Substantive Rank: Corporal

Temporary Rank: Sergeant

Christian Name: David William

Surname: SHEPPARD

Honour or Award; MID

 

Sergeant David William Sheppard's service in the Regular Army and the Citizens Military Forces commenced in early 1950. He re-enlisted in the Australian Regular Army on 14th August 1968, and was allotted to the Royal Australian Armoured Corps. He joined B Squadron 3rd Cavalry Regiment in South Vietnam on 27th August 1969.

On 18th February 1970, Sergeant Sheppard's Cavalry Section was given the task of deploying a platoon of infantry into the jungle edge at the base of the Long Hai mountains. The platoon had just dismounted from the armoured personnel carriers when the force came under accurate enemy anti-tank rocket and small arms fire.

Sergeant Sheppard's vehicle was hit and penetrated by one of the anti-tank rockets, seriously wounding the driver and blowing Sergeant Sheppard out of the turret onto the ground. Although suffering from severe neck injuries, he immediately remounted his vehicle, organised his section into an all round defensive position and directed the fire of his section at the enemy.

His calm and determined action enabled the infantry platoon to reorganise and prevented the enemy from following up their initial success. His actions under fire were a credit to him and a fine example to all.

Army Number: 5715553

Substantive Rank: Trooper

Temporary Rank: Corporal

Christian Name: Peter Frazer

Surname: STRUDWICK

Honour or Award: MM

 

Corporal Peter Frazer Strudwick, a National Serviceman, commenced his military service on 4th October 1967, and was allotted to the Royal Australian Armoured Corps. He joined 3rd Cavalry Regiment in South Vietnam on 15th October 1968.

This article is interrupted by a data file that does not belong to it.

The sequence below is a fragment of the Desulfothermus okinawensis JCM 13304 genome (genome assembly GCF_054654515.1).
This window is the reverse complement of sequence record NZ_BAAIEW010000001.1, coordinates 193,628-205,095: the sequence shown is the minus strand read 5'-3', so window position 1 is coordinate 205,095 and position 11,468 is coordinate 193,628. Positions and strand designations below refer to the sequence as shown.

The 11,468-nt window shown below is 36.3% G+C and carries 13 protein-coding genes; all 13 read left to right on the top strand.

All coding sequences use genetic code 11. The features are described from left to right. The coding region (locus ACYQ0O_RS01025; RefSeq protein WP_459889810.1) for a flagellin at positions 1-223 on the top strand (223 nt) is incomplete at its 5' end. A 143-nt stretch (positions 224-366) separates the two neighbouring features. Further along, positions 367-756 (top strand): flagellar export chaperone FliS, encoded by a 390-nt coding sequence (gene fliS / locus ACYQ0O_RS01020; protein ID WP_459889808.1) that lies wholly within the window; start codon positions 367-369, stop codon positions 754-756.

On 6th June 1969, Corporal Strudwick's troop was deployed to the village of Binh Ba, where they came under heavy enemy anti-tank and small arms fire during house to house fighting. The infantry on the right were pinned down by intense machine gun fire from a house. A tank which moved forward in support, was forced to withdraw because of accurate anti-tank fire.

Corporal Strudwick immediately moved the armoured personnel carrier he was commanding into open ground to outflank the enemy anti-tank rocket position. Although his vehicle was without support from the remainder of his Troop, he remained in an exposed position and directed accurate machine gun fire killing the anti-tank rocket crew. He remained in this position neutralising the enemy machine gun until such time as the tank moved forward and destroyed the machine gun position.

Corporal Strudwick continued for the remainder of the operation to show outstanding bravery and initiative during similar incidents. On all occasions, he has displayed above average leadership qualities in actions against the enemy. His prompt and courageous actions have been an inspiration to all, and in the highest traditions of his Corps and the Australian Army.